Sunday, November 01, 2015

A PinkBlue Rainbow (with Yura)

Trev:
Jonathan Haidt wrote a fantastic book called 'The Righteous Mind'. It's subtitle is 'Why Good People are Divided by Politics and Religion'. Quite often when we stumble across something really core to our beliefs where someone we care about disagrees, we choose to walk away. At the very least we don't talk about it. Yura Kaliazin is a good person. We are friends from university. Recently the SCOTUS ruling led to a tribal split on facebook of Rainbow Profiles and PinkBlue profiles. I am interested to understand how we can create a productive, mudsling-free, conversation where there is such a clear line of disagreement.

Yura:
Indeed the SCOTUS ruling has created a large number of heated debates. From my experience, as soon as you say "I do not agree with the ruling, as I believe it's wrong", most of the time you are quickly branded as intolerant, backward hater (or a fanatical religious lunatic), and the conversation stops right there, before any point of view can be put forward. I guess that's one of the reasons why people choose to walk away and not talk about it - why expose yourself to another branding as a "hater" or "lunatic" just for disagreeing on the topic?


Trev:
The normal approach is to look for the barbs of disagreement. Layering discussion with insults. I like the idea of allocating a "Bull Quota", like when you watch a movie. Good movies extend reality to look at things from a different perspective. If they extend too far, or aren't consistent, the suspension of disbelief is snapped. I believe strongly that there is a core of agreement around which we can build allowance for where people can disagree. The interesting thing with the SCOTUS ruling is the hats have changed. For years, the protesters were the Rainbow movement. Now the 'aggrieved' are the PinkBlue. There should be some empathy for the other group?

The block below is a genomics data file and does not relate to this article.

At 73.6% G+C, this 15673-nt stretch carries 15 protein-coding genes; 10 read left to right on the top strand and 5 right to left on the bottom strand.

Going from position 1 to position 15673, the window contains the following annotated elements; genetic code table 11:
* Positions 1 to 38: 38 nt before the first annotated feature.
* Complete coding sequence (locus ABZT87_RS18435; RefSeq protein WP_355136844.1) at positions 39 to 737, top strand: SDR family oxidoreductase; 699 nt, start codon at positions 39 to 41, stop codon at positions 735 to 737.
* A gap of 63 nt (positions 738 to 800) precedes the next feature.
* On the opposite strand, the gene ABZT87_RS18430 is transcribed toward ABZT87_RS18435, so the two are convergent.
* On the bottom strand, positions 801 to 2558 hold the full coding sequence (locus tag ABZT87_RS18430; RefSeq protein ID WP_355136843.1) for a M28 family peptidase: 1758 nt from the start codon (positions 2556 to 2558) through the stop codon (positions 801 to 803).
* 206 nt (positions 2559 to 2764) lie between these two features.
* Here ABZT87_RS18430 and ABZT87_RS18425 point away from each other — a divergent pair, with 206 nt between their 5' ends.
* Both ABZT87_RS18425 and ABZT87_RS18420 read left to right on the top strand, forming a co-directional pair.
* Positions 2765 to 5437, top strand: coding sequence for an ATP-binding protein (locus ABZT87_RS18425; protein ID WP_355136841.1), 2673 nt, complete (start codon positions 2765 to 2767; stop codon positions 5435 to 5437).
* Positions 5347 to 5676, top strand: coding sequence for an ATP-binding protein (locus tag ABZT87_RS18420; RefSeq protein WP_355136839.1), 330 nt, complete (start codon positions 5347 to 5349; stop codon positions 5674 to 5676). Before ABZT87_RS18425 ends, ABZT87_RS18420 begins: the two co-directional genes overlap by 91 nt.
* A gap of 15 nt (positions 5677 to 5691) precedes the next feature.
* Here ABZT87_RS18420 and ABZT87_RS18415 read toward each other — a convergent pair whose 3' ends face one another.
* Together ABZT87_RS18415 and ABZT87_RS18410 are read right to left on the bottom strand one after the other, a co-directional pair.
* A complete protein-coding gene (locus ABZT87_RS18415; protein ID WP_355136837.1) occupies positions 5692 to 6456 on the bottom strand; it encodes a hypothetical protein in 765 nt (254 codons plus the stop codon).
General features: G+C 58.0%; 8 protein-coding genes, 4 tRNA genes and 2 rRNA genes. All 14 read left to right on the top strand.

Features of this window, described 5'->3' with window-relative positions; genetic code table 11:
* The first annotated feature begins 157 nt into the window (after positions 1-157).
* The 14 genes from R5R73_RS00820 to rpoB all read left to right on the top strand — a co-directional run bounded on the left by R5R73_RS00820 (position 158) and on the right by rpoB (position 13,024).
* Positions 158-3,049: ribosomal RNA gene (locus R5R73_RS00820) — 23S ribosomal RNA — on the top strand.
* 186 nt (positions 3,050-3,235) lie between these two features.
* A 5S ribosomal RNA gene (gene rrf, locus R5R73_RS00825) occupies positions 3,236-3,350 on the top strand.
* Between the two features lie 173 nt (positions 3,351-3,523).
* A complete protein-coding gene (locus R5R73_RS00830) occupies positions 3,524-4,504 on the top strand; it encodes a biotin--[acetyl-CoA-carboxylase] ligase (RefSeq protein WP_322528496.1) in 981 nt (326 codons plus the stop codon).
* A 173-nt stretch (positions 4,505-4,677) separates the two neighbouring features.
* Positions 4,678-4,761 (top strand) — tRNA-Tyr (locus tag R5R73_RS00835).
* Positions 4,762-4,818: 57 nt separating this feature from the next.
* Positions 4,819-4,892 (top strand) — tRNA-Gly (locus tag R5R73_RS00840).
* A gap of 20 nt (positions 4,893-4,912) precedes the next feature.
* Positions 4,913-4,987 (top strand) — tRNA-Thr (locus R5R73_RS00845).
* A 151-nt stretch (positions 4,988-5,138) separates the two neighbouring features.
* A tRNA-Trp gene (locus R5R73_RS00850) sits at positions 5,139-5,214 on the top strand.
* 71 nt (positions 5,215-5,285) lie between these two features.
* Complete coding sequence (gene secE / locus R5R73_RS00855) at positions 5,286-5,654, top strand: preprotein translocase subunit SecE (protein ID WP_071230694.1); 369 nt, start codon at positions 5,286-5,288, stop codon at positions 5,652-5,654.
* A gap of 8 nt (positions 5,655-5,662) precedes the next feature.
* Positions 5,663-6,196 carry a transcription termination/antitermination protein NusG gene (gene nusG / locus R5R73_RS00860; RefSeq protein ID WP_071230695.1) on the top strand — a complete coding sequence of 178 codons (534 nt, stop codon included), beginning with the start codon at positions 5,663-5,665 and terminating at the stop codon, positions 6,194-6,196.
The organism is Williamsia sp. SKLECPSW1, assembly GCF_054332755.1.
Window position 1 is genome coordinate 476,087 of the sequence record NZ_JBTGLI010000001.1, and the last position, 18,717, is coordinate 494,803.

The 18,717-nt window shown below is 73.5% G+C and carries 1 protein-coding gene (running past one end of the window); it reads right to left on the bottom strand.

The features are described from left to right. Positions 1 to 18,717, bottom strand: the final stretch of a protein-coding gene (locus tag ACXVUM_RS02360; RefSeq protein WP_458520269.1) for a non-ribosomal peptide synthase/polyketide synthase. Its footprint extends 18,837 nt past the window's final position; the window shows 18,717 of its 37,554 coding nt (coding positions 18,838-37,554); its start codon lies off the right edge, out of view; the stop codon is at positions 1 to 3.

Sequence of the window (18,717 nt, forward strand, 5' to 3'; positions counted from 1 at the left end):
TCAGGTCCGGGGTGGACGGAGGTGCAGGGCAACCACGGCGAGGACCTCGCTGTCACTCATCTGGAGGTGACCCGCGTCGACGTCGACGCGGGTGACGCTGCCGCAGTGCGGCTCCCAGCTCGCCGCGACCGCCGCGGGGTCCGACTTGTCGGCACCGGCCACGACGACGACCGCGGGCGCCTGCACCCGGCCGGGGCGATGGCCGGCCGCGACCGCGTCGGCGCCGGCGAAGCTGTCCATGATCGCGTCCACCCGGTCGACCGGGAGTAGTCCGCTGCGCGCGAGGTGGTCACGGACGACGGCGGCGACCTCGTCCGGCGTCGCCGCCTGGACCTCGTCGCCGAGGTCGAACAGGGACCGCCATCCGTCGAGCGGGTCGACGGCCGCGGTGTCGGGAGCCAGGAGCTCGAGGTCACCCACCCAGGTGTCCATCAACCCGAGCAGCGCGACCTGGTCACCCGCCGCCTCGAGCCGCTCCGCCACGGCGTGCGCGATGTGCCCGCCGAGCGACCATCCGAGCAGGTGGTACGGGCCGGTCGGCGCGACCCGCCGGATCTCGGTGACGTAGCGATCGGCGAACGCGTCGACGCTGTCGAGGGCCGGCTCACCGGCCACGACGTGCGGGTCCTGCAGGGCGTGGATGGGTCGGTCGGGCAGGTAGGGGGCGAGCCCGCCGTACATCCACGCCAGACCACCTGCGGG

Yura:
Yet, not many are willing to give empathy to the PinkBlue (predominantly Christian) side, demanding empathy only for their point of view. There is quite a bit of common ground between the two sides, but the devil is in the detail. Should everyone be treated with respect and dignity, no matter which side of the divide you're on? I'm sure both sides agree - yes. Should you keep your mouth shut if you genuinely believe something to be wrong, just because your point of view is "uncool", "unfashionable" or not mainstream? No, I don't believe so.

Trev:
Is a Christmas analogy appropriate? Many of my Christian friends or family talk about wanting to put the 'Christ' back in Christmas. When Christianity was mixed with the State, the State started mingling many secular or cultural holidays into holy days. Christmas was one. As society has become more secular, Christians sometimes feel the cross-cultural family day Christmas has become is no longer their religious day. Marriage was also around before Christianity made it very core to their faith. The State then incorporated and regulated it. Is it a matter of religious ceremony and holiness? If there was a word to celebrate a PinkBlue marriage, and a day to celebrate the birth of Christ, would that allow the respect and dignity you talk of?

Yura:
Respect and dignity I was talking of when having a discussion or argument on the topic (like we're having now). As for Christmas, I am a Christian, and to us, Christmas is and will always be Christ's Birthday, regardless of State, trends or fashion. It's just increasingly easy to get distracted from what Christmas really means, even to us Christians. As for marriage - "is it a matter of religious ceremony and holiness" - the former yes, to a lot of people, but the latter is to me the core of the matter and disagreement the "fundamentalist" Christians, like me J, and the Rainbow movement.